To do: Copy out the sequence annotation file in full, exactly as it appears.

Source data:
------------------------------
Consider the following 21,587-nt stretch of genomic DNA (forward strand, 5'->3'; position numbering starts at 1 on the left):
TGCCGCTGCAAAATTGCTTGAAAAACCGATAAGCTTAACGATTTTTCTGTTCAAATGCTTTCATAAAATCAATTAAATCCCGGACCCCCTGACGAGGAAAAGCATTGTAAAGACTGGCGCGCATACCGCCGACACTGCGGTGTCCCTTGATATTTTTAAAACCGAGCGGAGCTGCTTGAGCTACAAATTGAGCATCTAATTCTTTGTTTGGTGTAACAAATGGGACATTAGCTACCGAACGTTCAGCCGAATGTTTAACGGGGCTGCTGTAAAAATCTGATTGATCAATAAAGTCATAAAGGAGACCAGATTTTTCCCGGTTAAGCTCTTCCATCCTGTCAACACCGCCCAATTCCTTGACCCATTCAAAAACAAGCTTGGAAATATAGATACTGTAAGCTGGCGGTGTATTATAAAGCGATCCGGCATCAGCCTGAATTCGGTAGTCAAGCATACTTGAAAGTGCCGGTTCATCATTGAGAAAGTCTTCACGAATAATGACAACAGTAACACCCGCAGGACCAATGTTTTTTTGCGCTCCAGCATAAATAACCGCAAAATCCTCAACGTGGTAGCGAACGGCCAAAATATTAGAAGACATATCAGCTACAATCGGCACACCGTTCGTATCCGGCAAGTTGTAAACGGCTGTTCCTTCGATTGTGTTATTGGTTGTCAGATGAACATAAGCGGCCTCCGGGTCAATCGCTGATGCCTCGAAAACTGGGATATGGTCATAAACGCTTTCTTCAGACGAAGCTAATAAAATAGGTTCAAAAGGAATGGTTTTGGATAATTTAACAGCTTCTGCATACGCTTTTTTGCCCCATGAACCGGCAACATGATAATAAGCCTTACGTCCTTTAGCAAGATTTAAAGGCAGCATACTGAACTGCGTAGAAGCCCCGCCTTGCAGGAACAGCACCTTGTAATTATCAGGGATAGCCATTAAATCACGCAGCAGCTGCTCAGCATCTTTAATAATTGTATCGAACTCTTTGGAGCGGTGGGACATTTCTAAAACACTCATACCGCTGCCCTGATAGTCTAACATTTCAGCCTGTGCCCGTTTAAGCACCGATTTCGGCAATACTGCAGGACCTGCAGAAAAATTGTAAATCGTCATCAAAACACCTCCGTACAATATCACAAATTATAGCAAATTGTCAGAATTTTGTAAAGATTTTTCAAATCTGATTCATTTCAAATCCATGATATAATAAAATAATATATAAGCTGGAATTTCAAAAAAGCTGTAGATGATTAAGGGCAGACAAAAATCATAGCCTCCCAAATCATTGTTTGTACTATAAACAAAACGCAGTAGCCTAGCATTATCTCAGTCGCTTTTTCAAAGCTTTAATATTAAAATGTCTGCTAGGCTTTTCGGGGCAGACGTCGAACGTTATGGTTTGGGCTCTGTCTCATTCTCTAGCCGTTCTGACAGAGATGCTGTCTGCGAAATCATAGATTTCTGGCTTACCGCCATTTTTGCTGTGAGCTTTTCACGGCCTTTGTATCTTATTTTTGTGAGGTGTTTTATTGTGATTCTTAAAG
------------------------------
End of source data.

Consider the following 21,587-nt stretch of genomic DNA (forward strand, 5'->3'; position numbering starts at 1 on the left):
TGCCGCTGCAAAATTGCTTGAAAAACCGATAAGCTTAACGATTTTTCTGTTCAAATGCTTTCATAAAATCAATTAAATCCCGGACCCCCTGACGAGGAAAAGCATTGTAAAGACTGGCGCGCATACCGCCGACACTGCGGTGTCCCTTGATATTTTTAAAACCGAGCGGAGCTGCTTGAGCTACAAATTGAGCATCTAATTCTTTGTTTGGTGTAACAAATGGGACATTAGCTACCGAACGTTCAGCCGAATGTTTAACGGGGCTGCTGTAAAAATCTGATTGATCAATAAAGTCATAAAGGAGACCAGATTTTTCCCGGTTAAGCTCTTCCATCCTGTCAACACCGCCCAATTCCTTGACCCATTCAAAAACAAGCTTGGAAATATAGATACTGTAAGCTGGCGGTGTATTATAAAGCGATCCGGCATCAGCCTGAATTCGGTAGTCAAGCATACTTGAAAGTGCCGGTTCATCATTGAGAAAGTCTTCACGAATAATGACAACAGTAACACCCGCAGGACCAATGTTTTTTTGCGCTCCAGCATAAATAACCGCAAAATCCTCAACGTGGTAGCGAACGGCCAAAATATTAGAAGACATATCAGCTACAATCGGCACACCGTTCGTATCCGGCAAGTTGTAAACGGCTGTTCCTTCGATTGTGTTATTGGTTGTCAGATGAACATAAGCGGCCTCCGGGTCAATCGCTGATGCCTCGAAAACTGGGATATGGTCATAAACGCTTTCTTCAGACGAAGCTAATAAAATAGGTTCAAAAGGAATGGTTTTGGATAATTTAACAGCTTCTGCATACGCTTTTTTGCCCCATGAACCGGCAACATGATAATAAGCCTTACGTCCTTTAGCAAGATTTAAAGGCAGCATACTGAACTGCGTAGAAGCCCCGCCTTGCAGGAACAGCACCTTGTAATTATCAGGGATAGCCATTAAATCACGCAGCAGCTGCTCAGCATCTTTAATAATTGTATCGAACTCTTTGGAGCGGTGGGACATTTCTAAAACACTCATACCGCTGCCCTGATAGTCTAACATTTCAGCCTGTGCCCGTTTAAGCACCGATTTCGGCAATACTGCAGGACCTGCAGAAAAATTGTAAATCGTCATCAAAACACCTCCGTACAATATCACAAATTATAGCAAATTGTCAGAATTTTGTAAAGATTTTTCAAATCTGATTCATTTCAAATCCATGATATAATAAAATAATATATAAGCTGGAATTTCAAAAAAGCTGTAGATGATTAAGGGCAGACAAAAATCATAGCCTCCCAAATCATTGTTTGTACTATAAACAAAACGCAGTAGCCTAGCATTATCTCAGTCGCTTTTTCAAAGCTTTAATATTAAAATGTCTGCTAGGCTTTTCGGGGCAGACGTCGAACGTTATGGTTTGGGCTCTGTCTCATTCTCTAGCCGTTCTGACAGAGATGCTGTCTGCGAAATCATAGATTTCTGGCTTACCGCCATTTTTGCTGTGAGCTTTTCACGGCCTTTGTATCTTATTTTTGTGAGGTGTTTTATTGTGATTCTTAAAG